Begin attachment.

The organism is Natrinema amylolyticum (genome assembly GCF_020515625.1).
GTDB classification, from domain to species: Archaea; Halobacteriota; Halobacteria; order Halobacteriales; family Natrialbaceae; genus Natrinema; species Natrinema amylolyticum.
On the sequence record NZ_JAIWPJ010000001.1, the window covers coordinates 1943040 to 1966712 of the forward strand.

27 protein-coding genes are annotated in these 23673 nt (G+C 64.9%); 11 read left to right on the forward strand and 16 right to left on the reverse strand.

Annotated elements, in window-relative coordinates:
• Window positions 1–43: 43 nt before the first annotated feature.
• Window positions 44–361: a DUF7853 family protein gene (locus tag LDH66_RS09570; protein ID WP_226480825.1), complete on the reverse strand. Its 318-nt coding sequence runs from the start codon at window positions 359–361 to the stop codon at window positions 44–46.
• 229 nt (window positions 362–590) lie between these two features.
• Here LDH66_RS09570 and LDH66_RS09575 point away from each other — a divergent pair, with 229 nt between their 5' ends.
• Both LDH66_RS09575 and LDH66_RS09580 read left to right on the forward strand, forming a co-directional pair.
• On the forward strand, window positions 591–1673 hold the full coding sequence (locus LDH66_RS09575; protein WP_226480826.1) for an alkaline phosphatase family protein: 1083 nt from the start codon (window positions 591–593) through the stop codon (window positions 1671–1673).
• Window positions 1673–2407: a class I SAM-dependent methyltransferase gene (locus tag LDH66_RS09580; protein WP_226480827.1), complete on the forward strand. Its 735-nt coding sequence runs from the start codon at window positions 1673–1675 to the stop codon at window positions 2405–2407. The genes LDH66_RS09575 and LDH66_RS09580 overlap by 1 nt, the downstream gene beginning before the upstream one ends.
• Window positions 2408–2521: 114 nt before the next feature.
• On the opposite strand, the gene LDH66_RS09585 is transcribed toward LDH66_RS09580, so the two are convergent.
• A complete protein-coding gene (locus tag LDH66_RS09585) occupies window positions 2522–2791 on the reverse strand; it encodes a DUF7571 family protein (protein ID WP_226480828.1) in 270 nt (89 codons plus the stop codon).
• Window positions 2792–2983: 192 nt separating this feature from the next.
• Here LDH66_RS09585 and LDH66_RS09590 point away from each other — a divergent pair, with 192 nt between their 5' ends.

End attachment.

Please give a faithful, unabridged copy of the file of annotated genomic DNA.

The organism is Natrinema amylolyticum (genome assembly GCF_020515625.1).
GTDB classification, from domain to species: Archaea; Halobacteriota; Halobacteria; order Halobacteriales; family Natrialbaceae; genus Natrinema; species Natrinema amylolyticum.
On the sequence record NZ_JAIWPJ010000001.1, the window covers coordinates 1943040 to 1966712 of the forward strand.

27 protein-coding genes are annotated in these 23673 nt (G+C 64.9%); 11 read left to right on the forward strand and 16 right to left on the reverse strand.

Annotated elements, in window-relative coordinates:
• Window positions 1–43: 43 nt before the first annotated feature.
• Window positions 44–361: a DUF7853 family protein gene (locus tag LDH66_RS09570; protein ID WP_226480825.1), complete on the reverse strand. Its 318-nt coding sequence runs from the start codon at window positions 359–361 to the stop codon at window positions 44–46.
• 229 nt (window positions 362–590) lie between these two features.
• Here LDH66_RS09570 and LDH66_RS09575 point away from each other — a divergent pair, with 229 nt between their 5' ends.
• Both LDH66_RS09575 and LDH66_RS09580 read left to right on the forward strand, forming a co-directional pair.
• On the forward strand, window positions 591–1673 hold the full coding sequence (locus LDH66_RS09575; protein WP_226480826.1) for an alkaline phosphatase family protein: 1083 nt from the start codon (window positions 591–593) through the stop codon (window positions 1671–1673).
• Window positions 1673–2407: a class I SAM-dependent methyltransferase gene (locus tag LDH66_RS09580; protein WP_226480827.1), complete on the forward strand. Its 735-nt coding sequence runs from the start codon at window positions 1673–1675 to the stop codon at window positions 2405–2407. The genes LDH66_RS09575 and LDH66_RS09580 overlap by 1 nt, the downstream gene beginning before the upstream one ends.
• Window positions 2408–2521: 114 nt before the next feature.
• On the opposite strand, the gene LDH66_RS09585 is transcribed toward LDH66_RS09580, so the two are convergent.
• A complete protein-coding gene (locus tag LDH66_RS09585) occupies window positions 2522–2791 on the reverse strand; it encodes a DUF7571 family protein (protein ID WP_226480828.1) in 270 nt (89 codons plus the stop codon).
• Window positions 2792–2983: 192 nt separating this feature from the next.
• Here LDH66_RS09585 and LDH66_RS09590 point away from each other — a divergent pair, with 192 nt between their 5' ends.